What Is the Prognosis for Bone Cancer?

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  • Written By: Amanda Barnhart
  • Edited By: A. Joseph
  • Last Modified Date: 26 March 2019
  • Copyright Protected:
    Conjecture Corporation
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The prognosis for bone cancer varies greatly from patient to patient. Doctors, oncologists and other healthcare professionals take many factors into consideration when developing a prognosis for a patient who has bone cancer. They must consider what stage of bone cancer the patient has, exactly where in the body the cancer is located, whether the cancer originated in the bone or elsewhere in the body and the patient's medical history and overall health. A favorable prognosis indicates that the doctor thinks that the patient will respond well to treatment, and an unfavorable prognosis for bone cancer means that many common treatment methods are likely to be unsuccessful.

Looking at the overall survival rates five years after diagnosis also helps doctors determine a prognosis for bone cancer patients. The five-year survival rates for bone cancer range from about 67-73 percent. Caucasian men have the lowest survival rates, and Caucasian women have the highest. These numbers represent an overall picture. An individual's prognosis might be better or worse than the averages.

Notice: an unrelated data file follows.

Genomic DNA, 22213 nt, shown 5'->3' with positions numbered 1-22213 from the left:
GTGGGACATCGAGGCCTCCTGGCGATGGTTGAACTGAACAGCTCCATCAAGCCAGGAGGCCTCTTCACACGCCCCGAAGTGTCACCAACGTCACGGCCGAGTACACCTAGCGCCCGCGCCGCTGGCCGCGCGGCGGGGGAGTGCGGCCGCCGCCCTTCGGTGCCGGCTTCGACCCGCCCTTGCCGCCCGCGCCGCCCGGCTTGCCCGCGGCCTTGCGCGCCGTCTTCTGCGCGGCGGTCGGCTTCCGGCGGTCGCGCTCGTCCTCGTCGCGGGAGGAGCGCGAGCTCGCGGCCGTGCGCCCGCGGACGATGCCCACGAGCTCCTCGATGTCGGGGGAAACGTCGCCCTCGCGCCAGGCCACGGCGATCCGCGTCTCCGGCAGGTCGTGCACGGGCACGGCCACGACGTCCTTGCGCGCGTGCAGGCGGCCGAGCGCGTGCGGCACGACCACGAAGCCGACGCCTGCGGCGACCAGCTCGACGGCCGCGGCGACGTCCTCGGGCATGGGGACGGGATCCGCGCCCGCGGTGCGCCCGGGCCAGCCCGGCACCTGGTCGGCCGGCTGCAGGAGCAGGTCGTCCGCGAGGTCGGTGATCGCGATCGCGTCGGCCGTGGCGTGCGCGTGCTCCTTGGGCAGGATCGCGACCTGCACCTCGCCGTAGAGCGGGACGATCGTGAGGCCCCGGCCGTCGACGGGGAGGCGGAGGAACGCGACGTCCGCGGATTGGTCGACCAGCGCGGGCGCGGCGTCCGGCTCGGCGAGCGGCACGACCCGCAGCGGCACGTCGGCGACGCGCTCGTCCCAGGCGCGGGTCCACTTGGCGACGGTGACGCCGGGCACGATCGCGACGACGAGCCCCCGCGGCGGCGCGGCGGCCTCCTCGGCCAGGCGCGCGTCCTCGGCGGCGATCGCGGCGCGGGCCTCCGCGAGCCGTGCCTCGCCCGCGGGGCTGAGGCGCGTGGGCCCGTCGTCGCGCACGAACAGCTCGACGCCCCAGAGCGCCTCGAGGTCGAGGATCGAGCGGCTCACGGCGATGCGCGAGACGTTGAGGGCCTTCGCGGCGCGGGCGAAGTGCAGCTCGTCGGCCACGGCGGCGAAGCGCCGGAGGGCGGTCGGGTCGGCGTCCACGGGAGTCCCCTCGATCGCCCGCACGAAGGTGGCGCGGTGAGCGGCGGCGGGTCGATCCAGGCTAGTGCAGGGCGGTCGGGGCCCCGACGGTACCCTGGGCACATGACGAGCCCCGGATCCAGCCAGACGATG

One of the main things that doctors consider when making a prognosis for bone cancer is the stage of the cancer. Bone cancer that has spread to the lymph nodes or metastasized further through the body is more difficult to treat. Cancer that is diagnosed when it is still entirely within the bone has a better prognosis, with an overall five-year survival rate of about 85 percent.


Primary bone cancer originates in the bones and is often easier to treat if detected early. Secondary bone cancer is cancer that spreads to the bones from another place in the body. If this happens after the original cancer has gone into remission, it might respond well to treatment. Treating secondary bone cancer while undergoing treatment for cancer in another part of the body can be particularly difficult, and the prognosis might be less favorable, depending on how severe the primary cancer is, where it is located and how it has responded to treatment.

A patent who has other health concerns or problems might have a less favorable prognosis than a bone cancer patient who is otherwise healthy. Other medical conditions and medications might interact with cancer treatment and produce or worsen side effects or lower the effectiveness of the treatment. Bone cancer patients should disclose any medical problems to their doctors to receive the most accurate information and the best treatment possible.

Research has continued to be conducted on bone cancer and treatment methods. Researchers and medical professionals have made advancements in the areas of radiation and chemotherapy treatments, making them more helpful and less likely to result in severe side effects. New surgical techniques to help patients with bone cancer retain their limbs and physical function have been in development on a consistent basis. These techniques often reduce amputation rates and lead to a more favorable prognosis for many patients. The prognosis for bone cancer is based on so many individual factors that patients who have been diagnosed with this disease should talk at length with their doctors about their individual treatments and the likelihood of those treatments succeeding.



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